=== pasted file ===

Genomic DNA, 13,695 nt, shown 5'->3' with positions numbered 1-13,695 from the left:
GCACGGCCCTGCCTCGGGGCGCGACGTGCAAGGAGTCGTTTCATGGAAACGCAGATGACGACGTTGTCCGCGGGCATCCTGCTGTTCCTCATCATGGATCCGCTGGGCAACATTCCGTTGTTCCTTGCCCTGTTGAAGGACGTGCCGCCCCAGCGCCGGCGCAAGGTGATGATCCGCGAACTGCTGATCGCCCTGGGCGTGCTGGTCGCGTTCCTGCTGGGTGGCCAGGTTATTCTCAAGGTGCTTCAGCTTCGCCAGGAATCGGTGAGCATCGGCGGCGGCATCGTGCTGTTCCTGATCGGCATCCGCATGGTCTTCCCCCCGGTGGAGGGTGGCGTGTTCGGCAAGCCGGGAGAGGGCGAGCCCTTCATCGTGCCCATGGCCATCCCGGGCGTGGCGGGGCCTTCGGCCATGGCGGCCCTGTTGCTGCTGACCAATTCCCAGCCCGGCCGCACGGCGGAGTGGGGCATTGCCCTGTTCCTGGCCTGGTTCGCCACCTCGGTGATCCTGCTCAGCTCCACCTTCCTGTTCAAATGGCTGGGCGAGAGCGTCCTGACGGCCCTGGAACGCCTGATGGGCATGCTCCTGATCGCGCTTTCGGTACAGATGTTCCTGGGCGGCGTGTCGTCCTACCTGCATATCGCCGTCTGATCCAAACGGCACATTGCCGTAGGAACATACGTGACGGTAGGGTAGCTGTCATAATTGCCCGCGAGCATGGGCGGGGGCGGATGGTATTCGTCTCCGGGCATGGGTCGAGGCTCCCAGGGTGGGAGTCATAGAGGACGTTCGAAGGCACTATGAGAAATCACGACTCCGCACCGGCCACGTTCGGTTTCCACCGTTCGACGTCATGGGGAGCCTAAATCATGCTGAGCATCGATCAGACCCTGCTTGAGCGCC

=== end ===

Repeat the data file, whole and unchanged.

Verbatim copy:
Genomic DNA, 13,695 nt, shown 5'->3' with positions numbered 1-13,695 from the left:
GCACGGCCCTGCCTCGGGGCGCGACGTGCAAGGAGTCGTTTCATGGAAACGCAGATGACGACGTTGTCCGCGGGCATCCTGCTGTTCCTCATCATGGATCCGCTGGGCAACATTCCGTTGTTCCTTGCCCTGTTGAAGGACGTGCCGCCCCAGCGCCGGCGCAAGGTGATGATCCGCGAACTGCTGATCGCCCTGGGCGTGCTGGTCGCGTTCCTGCTGGGTGGCCAGGTTATTCTCAAGGTGCTTCAGCTTCGCCAGGAATCGGTGAGCATCGGCGGCGGCATCGTGCTGTTCCTGATCGGCATCCGCATGGTCTTCCCCCCGGTGGAGGGTGGCGTGTTCGGCAAGCCGGGAGAGGGCGAGCCCTTCATCGTGCCCATGGCCATCCCGGGCGTGGCGGGGCCTTCGGCCATGGCGGCCCTGTTGCTGCTGACCAATTCCCAGCCCGGCCGCACGGCGGAGTGGGGCATTGCCCTGTTCCTGGCCTGGTTCGCCACCTCGGTGATCCTGCTCAGCTCCACCTTCCTGTTCAAATGGCTGGGCGAGAGCGTCCTGACGGCCCTGGAACGCCTGATGGGCATGCTCCTGATCGCGCTTTCGGTACAGATGTTCCTGGGCGGCGTGTCGTCCTACCTGCATATCGCCGTCTGATCCAAACGGCACATTGCCGTAGGAACATACGTGACGGTAGGGTAGCTGTCATAATTGCCCGCGAGCATGGGCGGGGGCGGATGGTATTCGTCTCCGGGCATGGGTCGAGGCTCCCAGGGTGGGAGTCATAGAGGACGTTCGAAGGCACTATGAGAAATCACGACTCCGCACCGGCCACGTTCGGTTTCCACCGTTCGACGTCATGGGGAGCCTAAATCATGCTGAGCATCGATCAGACCCTGCTTGAGCGCC